Tom Adkins, a member of Upper Waitaki Young Farmers, recently embarked on his overseas experience in the UK as part of the Scottish NZYF Exchange. This exchange is the first one to take place since the Covid pandemic.
Tom shares his second update:
My next stop in Scotland was a three-hour drive North to Aberdeenshire to stay with the Mair Family on their organic sheep and beef farm. The Mairs farm is 385ha with 40 Ha in carrots, 110 calving cows, 40 heifers, 800 breeding ewes and finishing all lambs.
My first day was the North Regions Young Farmers rally which was similar to the field day at West Fife, with sports such as tug of war, running races, and an obstacle course as well as football and netball, there was also the 'industrial' aspect of the competition, which included making rope, potato harvesting boxes, mocktails, farm signs, painted coasters, cushion covers, pork pies, chocolate eclairs and more. A mince and cheese pie competition wouldn't go a miss in NZYF Tournament!
The Rally was a fantastic day out, meeting heaps of great people, the marquee was cleared out from the day events and a bar and DJ set up for a Young Farmers dance. There was plenty to celebrate as my exchange host Sally Miars, chair of the region, had a smooth running day and her partner, Murray, won the football trophy for the first time in the last 10 years despite having been in the final for six years!
Sunday morning we were refreshed with surfing lessons in the North Sea on a tropical 12°C. Day one the sea was pretty rough which made for very challenging learning and the water was quite busy with other surfers. On day 2, someone had turned a switch on the waves and it was as calm as a mill pond which again was challenging as we'd started to get the hang of things by then but was great to nail the technique. Day 3 was a bit better with some decent waves coming off a sand bar and an absolutely gorgeous day to be out, whilst very fresh the water was beautifully clear and very relaxing to be bobbing about and catching waves. The seven of us were all well in the swing of things after the three sessions.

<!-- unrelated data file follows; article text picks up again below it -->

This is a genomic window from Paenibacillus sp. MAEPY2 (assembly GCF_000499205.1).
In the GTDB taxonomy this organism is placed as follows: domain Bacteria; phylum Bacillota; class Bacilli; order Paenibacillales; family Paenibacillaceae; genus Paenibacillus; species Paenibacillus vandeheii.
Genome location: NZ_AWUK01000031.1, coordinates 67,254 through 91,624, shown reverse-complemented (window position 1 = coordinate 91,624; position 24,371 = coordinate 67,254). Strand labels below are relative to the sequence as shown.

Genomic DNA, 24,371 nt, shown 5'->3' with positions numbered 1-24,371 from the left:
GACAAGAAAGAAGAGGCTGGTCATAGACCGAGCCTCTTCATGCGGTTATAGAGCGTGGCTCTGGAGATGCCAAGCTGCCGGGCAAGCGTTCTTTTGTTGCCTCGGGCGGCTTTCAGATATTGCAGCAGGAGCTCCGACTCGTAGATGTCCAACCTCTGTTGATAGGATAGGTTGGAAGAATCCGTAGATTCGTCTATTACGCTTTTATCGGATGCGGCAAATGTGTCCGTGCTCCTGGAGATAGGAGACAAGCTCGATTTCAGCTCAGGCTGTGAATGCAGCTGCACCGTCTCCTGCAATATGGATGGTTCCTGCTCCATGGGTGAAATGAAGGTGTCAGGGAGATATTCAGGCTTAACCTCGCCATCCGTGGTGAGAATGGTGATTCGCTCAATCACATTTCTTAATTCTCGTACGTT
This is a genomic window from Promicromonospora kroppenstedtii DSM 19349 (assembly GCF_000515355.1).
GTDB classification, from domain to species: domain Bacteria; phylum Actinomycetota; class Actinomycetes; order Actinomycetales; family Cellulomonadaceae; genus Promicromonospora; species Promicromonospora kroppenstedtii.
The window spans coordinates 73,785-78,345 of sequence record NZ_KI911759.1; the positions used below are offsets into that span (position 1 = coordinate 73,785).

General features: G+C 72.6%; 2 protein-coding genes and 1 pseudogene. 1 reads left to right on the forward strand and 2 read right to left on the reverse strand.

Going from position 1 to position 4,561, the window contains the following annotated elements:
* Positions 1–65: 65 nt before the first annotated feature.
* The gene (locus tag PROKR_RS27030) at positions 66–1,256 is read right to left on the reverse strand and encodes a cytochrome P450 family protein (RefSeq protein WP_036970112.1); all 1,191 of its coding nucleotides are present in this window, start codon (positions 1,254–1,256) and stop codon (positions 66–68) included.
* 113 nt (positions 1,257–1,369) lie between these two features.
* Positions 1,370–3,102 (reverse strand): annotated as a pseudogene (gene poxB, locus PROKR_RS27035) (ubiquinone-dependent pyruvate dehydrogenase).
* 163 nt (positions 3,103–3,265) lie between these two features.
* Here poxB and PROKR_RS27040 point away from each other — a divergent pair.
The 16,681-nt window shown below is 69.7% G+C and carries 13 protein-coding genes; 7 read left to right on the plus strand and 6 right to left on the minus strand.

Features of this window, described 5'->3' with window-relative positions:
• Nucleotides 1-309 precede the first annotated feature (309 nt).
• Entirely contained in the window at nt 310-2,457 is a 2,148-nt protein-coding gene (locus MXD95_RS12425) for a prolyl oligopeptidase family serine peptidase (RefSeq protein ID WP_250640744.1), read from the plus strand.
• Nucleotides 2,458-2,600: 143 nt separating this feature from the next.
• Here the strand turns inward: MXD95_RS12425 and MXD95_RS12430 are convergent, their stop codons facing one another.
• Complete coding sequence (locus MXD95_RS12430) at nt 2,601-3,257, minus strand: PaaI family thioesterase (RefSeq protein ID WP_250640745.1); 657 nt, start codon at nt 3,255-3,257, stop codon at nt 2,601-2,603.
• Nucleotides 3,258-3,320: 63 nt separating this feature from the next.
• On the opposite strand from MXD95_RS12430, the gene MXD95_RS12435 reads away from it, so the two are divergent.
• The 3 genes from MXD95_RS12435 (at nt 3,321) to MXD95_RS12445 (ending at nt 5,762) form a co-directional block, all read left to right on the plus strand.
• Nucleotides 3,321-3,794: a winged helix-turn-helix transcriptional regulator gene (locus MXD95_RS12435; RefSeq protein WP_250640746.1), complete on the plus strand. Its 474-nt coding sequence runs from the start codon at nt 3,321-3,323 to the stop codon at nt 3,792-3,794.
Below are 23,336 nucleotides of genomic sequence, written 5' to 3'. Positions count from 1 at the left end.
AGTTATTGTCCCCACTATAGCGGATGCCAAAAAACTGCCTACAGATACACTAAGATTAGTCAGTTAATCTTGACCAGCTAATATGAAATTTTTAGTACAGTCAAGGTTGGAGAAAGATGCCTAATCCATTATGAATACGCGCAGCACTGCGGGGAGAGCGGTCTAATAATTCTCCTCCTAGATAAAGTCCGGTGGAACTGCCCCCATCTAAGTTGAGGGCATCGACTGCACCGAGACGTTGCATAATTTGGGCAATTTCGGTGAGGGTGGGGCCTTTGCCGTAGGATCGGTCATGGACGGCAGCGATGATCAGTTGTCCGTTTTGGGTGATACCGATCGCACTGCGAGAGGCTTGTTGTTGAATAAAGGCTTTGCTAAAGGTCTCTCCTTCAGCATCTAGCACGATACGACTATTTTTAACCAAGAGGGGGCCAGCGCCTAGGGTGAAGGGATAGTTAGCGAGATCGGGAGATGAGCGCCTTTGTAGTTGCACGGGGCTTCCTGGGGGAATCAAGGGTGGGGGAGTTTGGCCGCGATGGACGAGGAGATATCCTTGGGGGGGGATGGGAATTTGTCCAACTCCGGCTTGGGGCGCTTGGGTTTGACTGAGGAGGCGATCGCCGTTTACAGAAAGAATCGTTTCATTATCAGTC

Amongst the play we managed to a fair bit of work done, crutching all of the ewes that were yet to be shorn, as shearing was another few weeks away and fly strike had started creeping about.
With the Highland show soon approaching, all hands were on deck with preparations. The family has been in the stock showing business for quite some time, previously showing champion Suffolk and texel tups (rams) to now pedigree heard of Stabilizer and Shorthorn beef cattle. The Stabilizer being a relatively new breed does not have a showing breed society so it's all down to the Shorthorns. Two bulls are being entered in the yearling class, 'Strong-bow' and 'Stormzy' they are also half brothers which makes them eligible for a second class.
A cow and her calf are being taken to the show. Only the cow was halter trained so we had a fair bit of work to do, I was surprised how quickly the cattle progressed along it was a pleasure to be involved with these beaut beasts. Bulls are definitely a favourite of mine to work, with having worked on a stud in NZ. However, leading one on a halter was new territory for me and pretty cool!
I also spent a day with one of the Young Farmers in the district, shearing some Cheviot, Wensleydale and Oxford ewes. (Cheviots were definitely the favourite) before joining the Undy Young Farmers and going to a meeting where we were given a tour of a fishing trawler ship. It was an impressive ship with amazing technology and extremely tidy and well-kept.
The next day I got a tour of an egg and hen farm, due to bird flu having come through the wider area we didn't get a look into the Hens but had a great look at the pack house, the technology for grading was fascinating with a huge output of 400,000 eggs each day.
That afternoon I had an entertaining day of sightseeing around Balmoral Castle with Sally's sister Judy. After some vehicle troubles on backcountry lanes we arrived at the Cairns walk which was a loop in the hills around Balmoral Castle, stopping at a series of monuments erected under the eye of Queen Victoria in the late 1800s.
With the trails varying in how clearly they were marked we managed to get around six out of the nine Cairns and found ourselves walking across the cattle stop at the back of the Balmoral castle grounds. The gardens were great to walk around and we joined a flow of others into the Ballroom with displays of impressive stag heads, swords and attire worn by the royal family. There were many photos of H.M. Queen Elizabeth and H.R.H Prince Phillip on display throughout the times enjoying country life and family holidays there.
We finished off the day with a much-needed swim in the Dee River!
The working week finished off with some foot trimming of the tups, moving around a few mobs of cows and calves and more halter training of the cow and calf also the 3yr old bull 'Raurigh'.
The morning before heading to my next stay, we had a go-cart race with the north YF region which was a great hoot to round off the week.
It was been a great week and flew by very quickly! A big thanks to the Mair Family for the great memories.
Read Tom's next update here
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